B2B Growth: Your Daily B2B Marketing Podcast
B2B Growth: Your Daily B2B Marketing Podcast

Episode 2093 · 10 months ago

Increase Sales by Leveraging Transparency

ABOUT THIS EPISODE

Traditional sales teaching is quickly becoming stale and obsolete. Customers these days are inundated with reviews and armed with cognitive bias — and they’re becoming immune to old-fashioned sales patter.

What if the way forward is to sell with transparency? As counterintuitive as it may seem, leading with honesty and embracing your flaws fosters an emotional response from your buyers, develops trust, and increases sales organically.

Energetic host John Grispon discusses these revolutionary ideas and more with today’s guest, Todd Caponi, author of the absolutely fascinating emotional sales manual, The Transparency Sale: How Unexpected Honesty and Understanding the Buying Brain Can Transform Your Results.

Here's a sneak peek:

  • “The second the buyer's brain senses insincerity, ineptitude, or inconsistency, their brain's 'uh-oh' alarm will sound off subconsciously."
  • Leading with your product’s minor issues empowers buyers to make a more informed purchase, which leads to a genuine emotional connection.
  • Caponi uses new research in neuroscience to develop sales techniques more aligned with the human brain.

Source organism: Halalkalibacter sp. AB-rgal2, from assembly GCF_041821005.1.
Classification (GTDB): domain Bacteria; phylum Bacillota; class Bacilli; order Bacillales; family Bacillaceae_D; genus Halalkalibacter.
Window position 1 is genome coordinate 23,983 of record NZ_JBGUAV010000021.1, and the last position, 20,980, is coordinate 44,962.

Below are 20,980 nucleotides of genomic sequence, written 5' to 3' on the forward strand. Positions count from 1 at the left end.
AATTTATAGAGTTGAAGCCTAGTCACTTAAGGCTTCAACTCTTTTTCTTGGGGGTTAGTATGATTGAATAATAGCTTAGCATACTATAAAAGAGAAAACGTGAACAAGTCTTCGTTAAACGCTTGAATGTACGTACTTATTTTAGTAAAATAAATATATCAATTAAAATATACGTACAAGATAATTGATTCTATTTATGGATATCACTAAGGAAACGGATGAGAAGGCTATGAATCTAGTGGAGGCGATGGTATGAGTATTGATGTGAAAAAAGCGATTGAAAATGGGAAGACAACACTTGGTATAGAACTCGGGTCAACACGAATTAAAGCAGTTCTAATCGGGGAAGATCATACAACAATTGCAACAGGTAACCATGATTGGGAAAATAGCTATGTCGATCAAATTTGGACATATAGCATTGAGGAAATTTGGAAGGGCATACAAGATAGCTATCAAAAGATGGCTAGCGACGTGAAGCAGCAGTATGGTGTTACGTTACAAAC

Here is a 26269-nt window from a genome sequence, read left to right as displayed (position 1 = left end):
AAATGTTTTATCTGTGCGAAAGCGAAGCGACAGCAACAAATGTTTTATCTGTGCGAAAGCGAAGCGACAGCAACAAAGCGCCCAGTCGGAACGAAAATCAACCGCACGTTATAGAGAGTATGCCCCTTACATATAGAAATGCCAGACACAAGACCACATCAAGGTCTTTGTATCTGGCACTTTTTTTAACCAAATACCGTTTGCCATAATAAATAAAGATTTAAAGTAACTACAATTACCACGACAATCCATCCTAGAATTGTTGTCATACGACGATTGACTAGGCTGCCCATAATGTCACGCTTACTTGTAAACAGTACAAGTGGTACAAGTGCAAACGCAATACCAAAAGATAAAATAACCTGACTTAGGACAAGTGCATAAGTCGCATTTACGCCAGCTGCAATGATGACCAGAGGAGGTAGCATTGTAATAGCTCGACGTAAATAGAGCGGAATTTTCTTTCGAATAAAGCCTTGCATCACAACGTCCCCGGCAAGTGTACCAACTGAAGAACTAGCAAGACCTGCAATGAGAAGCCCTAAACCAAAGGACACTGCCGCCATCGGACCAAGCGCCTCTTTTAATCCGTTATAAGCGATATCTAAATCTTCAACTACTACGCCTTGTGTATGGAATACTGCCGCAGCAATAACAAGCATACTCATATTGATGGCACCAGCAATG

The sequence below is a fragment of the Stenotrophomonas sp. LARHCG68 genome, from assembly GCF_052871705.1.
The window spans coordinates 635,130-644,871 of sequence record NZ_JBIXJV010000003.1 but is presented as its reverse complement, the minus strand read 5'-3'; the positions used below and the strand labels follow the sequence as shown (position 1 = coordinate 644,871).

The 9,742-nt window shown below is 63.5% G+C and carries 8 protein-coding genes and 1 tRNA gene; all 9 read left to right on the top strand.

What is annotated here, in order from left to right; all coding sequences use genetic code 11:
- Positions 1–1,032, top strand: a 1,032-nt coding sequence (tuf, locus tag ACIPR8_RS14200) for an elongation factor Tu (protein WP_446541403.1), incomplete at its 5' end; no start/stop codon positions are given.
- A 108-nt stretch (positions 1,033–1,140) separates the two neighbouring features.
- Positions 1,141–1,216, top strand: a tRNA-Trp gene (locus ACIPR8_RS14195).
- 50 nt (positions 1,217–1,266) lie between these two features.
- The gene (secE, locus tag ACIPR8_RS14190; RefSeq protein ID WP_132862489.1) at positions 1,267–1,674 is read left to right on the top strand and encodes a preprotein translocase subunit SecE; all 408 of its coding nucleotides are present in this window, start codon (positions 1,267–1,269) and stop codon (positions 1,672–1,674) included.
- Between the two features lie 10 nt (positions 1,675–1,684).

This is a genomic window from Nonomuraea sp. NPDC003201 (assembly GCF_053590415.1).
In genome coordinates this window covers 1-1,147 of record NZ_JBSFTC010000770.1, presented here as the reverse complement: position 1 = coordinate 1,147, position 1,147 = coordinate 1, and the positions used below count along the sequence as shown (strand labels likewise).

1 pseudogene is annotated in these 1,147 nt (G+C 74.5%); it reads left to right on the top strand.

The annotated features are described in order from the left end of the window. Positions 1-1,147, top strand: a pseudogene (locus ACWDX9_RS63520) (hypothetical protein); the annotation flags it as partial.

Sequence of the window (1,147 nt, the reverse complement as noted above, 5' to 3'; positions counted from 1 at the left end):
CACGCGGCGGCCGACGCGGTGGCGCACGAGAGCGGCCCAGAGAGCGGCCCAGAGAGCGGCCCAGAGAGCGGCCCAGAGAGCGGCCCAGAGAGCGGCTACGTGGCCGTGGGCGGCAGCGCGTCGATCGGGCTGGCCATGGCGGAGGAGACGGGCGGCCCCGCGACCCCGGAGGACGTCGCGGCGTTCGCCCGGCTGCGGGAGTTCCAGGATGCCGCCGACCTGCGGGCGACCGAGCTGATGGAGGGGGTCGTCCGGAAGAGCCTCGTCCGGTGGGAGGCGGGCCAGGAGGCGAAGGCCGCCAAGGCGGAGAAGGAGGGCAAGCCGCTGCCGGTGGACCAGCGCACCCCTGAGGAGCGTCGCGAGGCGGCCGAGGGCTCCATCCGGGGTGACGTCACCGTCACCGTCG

Welcome to the BdB Growth show on the Revenue series. I'm your host, Jon crispin, founder and sales coach at Early Revenue Today, I am so pleased to be here with Todd Caponi, Welcome Todd. It is so good to talk to you again, it's so good to be on and I think I was on the show like before the book came out like 2.5 years ago and I was nervous and it was like who knew what we were getting into and it's just, it's so great to be back. This is awesome. Yeah, so just amazing list of accomplishments that really validate the work you've been doing, my goodness, chief Revenue Officer at Power Reviews, you've been sales leader at Salesforce and exact target a sales leader, S A. P, so a great foundation and and of course you are now the author of the very successful transparency sale book, which is a best seller. Uh it's one of my favorite books, it's one of those that I recommend to others. And you know, I tend, when I talk about todd funny, I tend to refer to you as the mad scientist of sales. Yeah. If there's no one better that bring, there's no one else out there that is not only combining science with selling but has the research and the data to back it up. That's what I really like about your approach. So anyway, Welcome. Thank you. Thank you. Yeah. And there's the other nursery that I don't know if we've ever talked about but I on the weekends my hobby is sales history. So I have a collection of books from the early 20th century on all things sales. This one's a 1916 book, the art and science of selling. I wish you could smell it like it smells like Grandma's basement but it's awesome. So very cool. So let's, so let's level set here. So our guests are typically Ceos revenue leaders and venture firms. And our goal is to share with early stage tech founders, our audience and their sales leaders Insights and best practices on two topics that are top of mind for most leaders the how twos of growing early stage sales, right and fundraising. So again, thanks for being here. Let's just start off just for a second maybe. Imagine who we're talking to 1000 hungry, eager first time founders. They've got a good product, they've got a dozen or so winds, they found product market fit if they're really close to it and they are founder led selling now. So maybe this is their first foray into selling or maybe they're considering hiring of sales leader and they've got a couple million in a. R. R. So we're just looking for sort of the best of the best from todd component, what advice can you give them? And let's just let's start off with maybe how you came up with the idea for transparency sale. And then let's touch on certain topics that I'll bring up for you. Let's let's I'm gonna let you take it away on how you came to transparency sale. Well, yeah, so that's such a good setup too because you know, I work with a bunch of early stage founders, at least I did pre pandemic through my work with a company in Chicago called Venture scale. And one of the things that happens with these early stage founders, especially when their products experts is they get to this point where they're like, all right now I have to go sell this thing, do I need to go buy a plaid jacket and get some gold chains and like unbutton the first couple of buttons, like is that sales And like let's take it easy and let's talk a little bit about this idea of being a human being and being transparent. And so but the story that the short story is you mentioned that I was the chief revenue officer of a company called Power Reviews here in Chicago. And you can probably guess that the company was in the review space, right? It helps retailers and brands collect and display ratings and reviews on their website. Well what happened was we did a research study that was just looking at consumer behavior when a website is acting as a salesperson like a typical e commerce site. What do human beings do? Like how do they decide? How do they engage, Where are they drawn? And there was three data points that came out of it, two of which literally changed my whole life. Like I know that's crazy, but that's what happened. The first one didn't change my whole life because it was no surprise We all read reviews today, 96% of us will read a review before we buy something we haven't bought before. That's a medium to high consideration, meaning not a pack of gum but something that matters. But the two that blew my mind. Number one, 82-85% of us. Somewhere in that range Go to the Negative Reviews 1st. So again, when a websites acting as a salesperson were drawn to the negatives first, which I thought was, that's interesting. Like we skipped the fives...